After 10 months of intensive work, the underwater exploration group of the Great Maya Aquifer Project (GAM) recently discovered the world’s largest known underwater cave — it measures 215 miles (347 kilometers) in length. The exploration group is a part of the National Institute of Anthropology and History (INAH) based in Mexico City.
The cave is made of two massive underwater cavern systems, Sac Actun and Dos Ojos, which are connected. Both caves are located in Mexico’s Yucatán Peninsula.
This cave is not merely a natural spectacle. It contains hundreds of archaeological sites that could reveal lost secrets of America’s first settlers, Mayan culture, and extinct animals. Not only that, it also has a large freshwater reserve that supports vast biodiversity.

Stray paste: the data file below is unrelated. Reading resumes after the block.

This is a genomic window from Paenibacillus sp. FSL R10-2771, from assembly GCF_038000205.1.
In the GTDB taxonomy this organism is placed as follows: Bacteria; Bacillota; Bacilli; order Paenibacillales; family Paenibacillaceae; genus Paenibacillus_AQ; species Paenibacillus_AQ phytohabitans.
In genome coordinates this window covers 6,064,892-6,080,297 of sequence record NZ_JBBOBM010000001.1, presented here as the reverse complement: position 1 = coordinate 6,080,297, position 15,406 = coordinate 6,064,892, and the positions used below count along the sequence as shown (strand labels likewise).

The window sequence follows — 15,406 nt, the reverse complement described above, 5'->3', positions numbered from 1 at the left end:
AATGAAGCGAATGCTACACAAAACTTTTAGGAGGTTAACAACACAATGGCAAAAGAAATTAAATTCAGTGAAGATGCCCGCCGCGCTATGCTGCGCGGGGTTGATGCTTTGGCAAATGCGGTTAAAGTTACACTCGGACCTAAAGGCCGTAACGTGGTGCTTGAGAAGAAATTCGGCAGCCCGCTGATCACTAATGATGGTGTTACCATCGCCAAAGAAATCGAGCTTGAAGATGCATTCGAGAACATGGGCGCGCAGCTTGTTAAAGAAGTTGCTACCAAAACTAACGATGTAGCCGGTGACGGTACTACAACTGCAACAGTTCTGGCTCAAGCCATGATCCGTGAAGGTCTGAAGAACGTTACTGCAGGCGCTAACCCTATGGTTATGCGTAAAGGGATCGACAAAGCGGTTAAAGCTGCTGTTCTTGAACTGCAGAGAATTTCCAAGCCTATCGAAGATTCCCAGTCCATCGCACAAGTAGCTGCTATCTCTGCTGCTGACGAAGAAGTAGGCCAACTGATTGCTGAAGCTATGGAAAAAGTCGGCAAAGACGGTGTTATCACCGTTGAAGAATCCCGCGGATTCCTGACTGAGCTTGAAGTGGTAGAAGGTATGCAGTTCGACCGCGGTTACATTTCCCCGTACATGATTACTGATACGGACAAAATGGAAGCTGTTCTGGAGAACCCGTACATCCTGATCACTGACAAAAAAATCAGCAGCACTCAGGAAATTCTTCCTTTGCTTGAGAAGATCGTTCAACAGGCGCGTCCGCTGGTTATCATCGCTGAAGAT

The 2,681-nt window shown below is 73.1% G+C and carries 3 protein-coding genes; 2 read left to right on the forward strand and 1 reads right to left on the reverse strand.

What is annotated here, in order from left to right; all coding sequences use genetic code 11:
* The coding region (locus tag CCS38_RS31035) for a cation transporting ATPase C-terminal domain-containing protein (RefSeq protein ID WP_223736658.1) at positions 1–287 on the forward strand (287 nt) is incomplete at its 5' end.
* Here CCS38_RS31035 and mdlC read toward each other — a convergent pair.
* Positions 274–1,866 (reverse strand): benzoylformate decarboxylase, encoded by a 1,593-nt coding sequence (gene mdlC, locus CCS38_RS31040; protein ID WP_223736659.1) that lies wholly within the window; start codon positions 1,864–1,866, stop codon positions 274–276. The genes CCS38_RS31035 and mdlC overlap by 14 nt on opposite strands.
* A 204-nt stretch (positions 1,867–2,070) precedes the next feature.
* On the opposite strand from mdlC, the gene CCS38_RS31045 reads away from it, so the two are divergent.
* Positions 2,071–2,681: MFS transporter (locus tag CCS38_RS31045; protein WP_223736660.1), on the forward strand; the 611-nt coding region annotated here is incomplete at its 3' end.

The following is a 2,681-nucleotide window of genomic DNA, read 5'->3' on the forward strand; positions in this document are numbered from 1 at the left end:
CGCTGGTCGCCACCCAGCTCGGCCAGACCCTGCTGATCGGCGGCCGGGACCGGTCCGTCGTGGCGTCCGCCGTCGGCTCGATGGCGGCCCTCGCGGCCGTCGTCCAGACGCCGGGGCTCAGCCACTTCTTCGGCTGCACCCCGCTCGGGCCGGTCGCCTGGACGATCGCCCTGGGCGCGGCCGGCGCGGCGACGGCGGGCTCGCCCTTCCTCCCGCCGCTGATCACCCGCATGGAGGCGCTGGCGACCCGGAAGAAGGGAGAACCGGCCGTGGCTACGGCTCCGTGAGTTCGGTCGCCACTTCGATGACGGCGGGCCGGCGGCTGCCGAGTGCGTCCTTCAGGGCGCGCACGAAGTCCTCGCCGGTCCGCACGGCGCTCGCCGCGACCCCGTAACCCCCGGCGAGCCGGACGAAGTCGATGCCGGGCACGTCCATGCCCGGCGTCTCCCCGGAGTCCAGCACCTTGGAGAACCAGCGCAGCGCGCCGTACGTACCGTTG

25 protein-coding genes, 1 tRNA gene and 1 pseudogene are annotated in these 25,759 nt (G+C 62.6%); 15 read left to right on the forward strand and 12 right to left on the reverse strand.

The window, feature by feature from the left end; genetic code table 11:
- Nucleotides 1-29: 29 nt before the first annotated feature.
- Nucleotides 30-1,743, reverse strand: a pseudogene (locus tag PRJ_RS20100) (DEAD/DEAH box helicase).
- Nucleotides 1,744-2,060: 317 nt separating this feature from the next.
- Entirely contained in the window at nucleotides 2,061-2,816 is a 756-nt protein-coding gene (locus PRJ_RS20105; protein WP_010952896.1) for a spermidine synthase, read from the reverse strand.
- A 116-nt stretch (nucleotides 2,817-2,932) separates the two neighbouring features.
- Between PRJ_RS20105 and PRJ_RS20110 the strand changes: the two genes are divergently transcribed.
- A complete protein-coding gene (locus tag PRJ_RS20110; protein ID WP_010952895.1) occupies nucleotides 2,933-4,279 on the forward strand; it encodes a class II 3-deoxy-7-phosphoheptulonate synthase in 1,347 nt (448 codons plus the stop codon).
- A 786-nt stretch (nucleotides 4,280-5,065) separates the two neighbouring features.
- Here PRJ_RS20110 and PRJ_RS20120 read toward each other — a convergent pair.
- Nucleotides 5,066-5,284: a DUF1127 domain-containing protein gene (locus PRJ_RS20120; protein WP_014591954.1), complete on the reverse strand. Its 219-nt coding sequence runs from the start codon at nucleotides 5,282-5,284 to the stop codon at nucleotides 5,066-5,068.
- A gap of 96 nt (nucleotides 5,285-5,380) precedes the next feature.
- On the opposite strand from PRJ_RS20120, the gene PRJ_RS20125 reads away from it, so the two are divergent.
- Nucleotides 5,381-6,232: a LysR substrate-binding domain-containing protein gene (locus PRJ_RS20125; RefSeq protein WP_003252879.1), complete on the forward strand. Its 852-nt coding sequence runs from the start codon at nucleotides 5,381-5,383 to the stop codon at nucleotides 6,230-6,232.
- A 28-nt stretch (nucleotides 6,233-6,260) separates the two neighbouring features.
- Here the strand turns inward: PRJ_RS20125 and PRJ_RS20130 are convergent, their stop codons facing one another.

According to underwater archaeologist Guillermo de Anda from Mexico’s National Institute of Anthropology and History,”This immense cave represents the most important submerged archaeological site in the world.”
“It has more than a hundred archaeological contexts, among which is evidence of the first settlers of America, as well as extinct fauna and, of course, the Maya culture.”
Now, the researchers are working on three more underwater cave systems nearby, which may add further to this already enormous cave labyrinth. Explorers are also investigating this massive cave to learn more about its unique underwater biodiversity.
De Anda added, “We’ve recorded more than 100 archaeological elements: the remains of extinct fauna, early humans, Maya archaeology, ceramics, and Maya graves. It’s a tunnel of time that transports you to a place 10,000 to 12,000 years ago.”